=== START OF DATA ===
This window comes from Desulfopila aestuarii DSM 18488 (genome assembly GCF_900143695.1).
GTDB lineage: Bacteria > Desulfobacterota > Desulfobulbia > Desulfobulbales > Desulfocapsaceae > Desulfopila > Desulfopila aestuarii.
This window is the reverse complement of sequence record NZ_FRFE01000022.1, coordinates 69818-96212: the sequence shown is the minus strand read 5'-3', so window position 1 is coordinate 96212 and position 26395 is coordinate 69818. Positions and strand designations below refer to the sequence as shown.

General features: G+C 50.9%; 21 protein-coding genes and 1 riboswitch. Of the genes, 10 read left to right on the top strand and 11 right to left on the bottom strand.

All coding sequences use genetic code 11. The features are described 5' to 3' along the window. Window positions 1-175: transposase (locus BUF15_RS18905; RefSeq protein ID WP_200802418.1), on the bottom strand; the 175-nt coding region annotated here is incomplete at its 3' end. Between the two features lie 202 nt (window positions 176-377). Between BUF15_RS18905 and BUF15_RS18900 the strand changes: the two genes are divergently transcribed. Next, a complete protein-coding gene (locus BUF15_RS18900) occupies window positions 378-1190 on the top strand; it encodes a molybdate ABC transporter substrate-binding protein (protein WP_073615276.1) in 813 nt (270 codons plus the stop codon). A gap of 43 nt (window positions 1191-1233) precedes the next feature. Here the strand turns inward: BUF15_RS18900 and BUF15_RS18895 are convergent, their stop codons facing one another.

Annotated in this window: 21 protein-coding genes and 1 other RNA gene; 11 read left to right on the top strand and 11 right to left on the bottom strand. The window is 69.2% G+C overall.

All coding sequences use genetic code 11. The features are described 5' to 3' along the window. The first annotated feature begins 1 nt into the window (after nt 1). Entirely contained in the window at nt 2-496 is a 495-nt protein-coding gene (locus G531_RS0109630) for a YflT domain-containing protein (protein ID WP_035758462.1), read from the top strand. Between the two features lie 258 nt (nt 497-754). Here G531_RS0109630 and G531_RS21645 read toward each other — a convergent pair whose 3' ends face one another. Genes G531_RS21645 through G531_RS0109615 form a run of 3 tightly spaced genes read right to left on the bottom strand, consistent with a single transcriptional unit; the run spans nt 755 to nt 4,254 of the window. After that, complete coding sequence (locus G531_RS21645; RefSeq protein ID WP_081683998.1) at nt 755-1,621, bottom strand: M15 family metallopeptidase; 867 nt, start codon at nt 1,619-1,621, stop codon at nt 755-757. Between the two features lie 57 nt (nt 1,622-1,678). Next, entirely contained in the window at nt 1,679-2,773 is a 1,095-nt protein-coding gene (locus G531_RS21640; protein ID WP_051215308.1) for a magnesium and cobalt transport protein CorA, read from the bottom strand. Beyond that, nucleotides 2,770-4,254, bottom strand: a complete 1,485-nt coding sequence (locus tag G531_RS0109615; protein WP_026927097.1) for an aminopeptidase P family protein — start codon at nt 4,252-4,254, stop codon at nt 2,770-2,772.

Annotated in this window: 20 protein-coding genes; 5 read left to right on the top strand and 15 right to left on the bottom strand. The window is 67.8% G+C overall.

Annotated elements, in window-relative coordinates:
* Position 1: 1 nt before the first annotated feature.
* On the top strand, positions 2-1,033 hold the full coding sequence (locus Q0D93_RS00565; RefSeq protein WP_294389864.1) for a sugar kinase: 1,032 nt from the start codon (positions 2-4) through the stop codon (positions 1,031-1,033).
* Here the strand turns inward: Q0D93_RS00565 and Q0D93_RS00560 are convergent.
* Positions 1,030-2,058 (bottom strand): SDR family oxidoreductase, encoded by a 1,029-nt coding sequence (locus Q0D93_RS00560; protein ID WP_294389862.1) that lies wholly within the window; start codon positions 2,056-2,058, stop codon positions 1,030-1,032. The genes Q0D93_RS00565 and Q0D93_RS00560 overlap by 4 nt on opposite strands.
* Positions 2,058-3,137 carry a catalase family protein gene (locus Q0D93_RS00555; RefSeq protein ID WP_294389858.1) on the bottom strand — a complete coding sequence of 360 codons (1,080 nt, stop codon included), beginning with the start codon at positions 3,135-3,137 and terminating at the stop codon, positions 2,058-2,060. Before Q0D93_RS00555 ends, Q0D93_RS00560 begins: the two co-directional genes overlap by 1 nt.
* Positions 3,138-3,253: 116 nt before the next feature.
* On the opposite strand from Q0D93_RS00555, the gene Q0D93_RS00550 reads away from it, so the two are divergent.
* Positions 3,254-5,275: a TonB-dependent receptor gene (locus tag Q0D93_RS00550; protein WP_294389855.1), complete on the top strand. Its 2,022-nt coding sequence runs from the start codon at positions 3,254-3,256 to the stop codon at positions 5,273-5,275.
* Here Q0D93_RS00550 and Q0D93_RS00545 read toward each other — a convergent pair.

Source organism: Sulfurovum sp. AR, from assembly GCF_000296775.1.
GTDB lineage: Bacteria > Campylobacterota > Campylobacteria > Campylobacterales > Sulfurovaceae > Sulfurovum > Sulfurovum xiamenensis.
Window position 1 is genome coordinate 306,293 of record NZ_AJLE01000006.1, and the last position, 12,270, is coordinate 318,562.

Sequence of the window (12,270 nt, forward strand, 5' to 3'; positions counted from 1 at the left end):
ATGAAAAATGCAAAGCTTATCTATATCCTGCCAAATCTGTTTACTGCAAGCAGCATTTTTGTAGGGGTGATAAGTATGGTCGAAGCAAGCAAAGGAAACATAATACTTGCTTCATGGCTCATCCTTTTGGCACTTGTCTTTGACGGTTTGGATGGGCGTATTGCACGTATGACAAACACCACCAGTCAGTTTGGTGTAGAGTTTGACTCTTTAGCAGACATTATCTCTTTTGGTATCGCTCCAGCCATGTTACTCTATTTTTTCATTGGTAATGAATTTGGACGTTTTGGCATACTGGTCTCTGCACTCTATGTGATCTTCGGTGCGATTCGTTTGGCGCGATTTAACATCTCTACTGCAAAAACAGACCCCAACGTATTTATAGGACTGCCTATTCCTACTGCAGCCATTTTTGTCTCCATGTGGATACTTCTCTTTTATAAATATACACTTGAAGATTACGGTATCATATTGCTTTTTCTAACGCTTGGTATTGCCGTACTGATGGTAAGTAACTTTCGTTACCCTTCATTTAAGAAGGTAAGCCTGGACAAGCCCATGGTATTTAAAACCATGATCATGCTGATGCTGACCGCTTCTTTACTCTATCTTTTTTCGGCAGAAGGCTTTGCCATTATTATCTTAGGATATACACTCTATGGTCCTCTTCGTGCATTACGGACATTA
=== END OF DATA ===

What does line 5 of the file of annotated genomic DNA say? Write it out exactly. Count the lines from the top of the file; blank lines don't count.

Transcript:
All coding sequences use genetic code 11. The features are described 5' to 3' along the window. Window positions 1-175: transposase (locus BUF15_RS18905; RefSeq protein ID WP_200802418.1), on the bottom strand; the 175-nt coding region annotated here is incomplete at its 3' end. Between the two features lie 202 nt (window positions 176-377). Between BUF15_RS18905 and BUF15_RS18900 the strand changes: the two genes are divergently transcribed. Next, a complete protein-coding gene (locus BUF15_RS18900) occupies window positions 378-1190 on the top strand; it encodes a molybdate ABC transporter substrate-binding protein (protein WP_073615276.1) in 813 nt (270 codons plus the stop codon). A gap of 43 nt (window positions 1191-1233) precedes the next feature. Here the strand turns inward: BUF15_RS18900 and BUF15_RS18895 are convergent, their stop codons facing one another.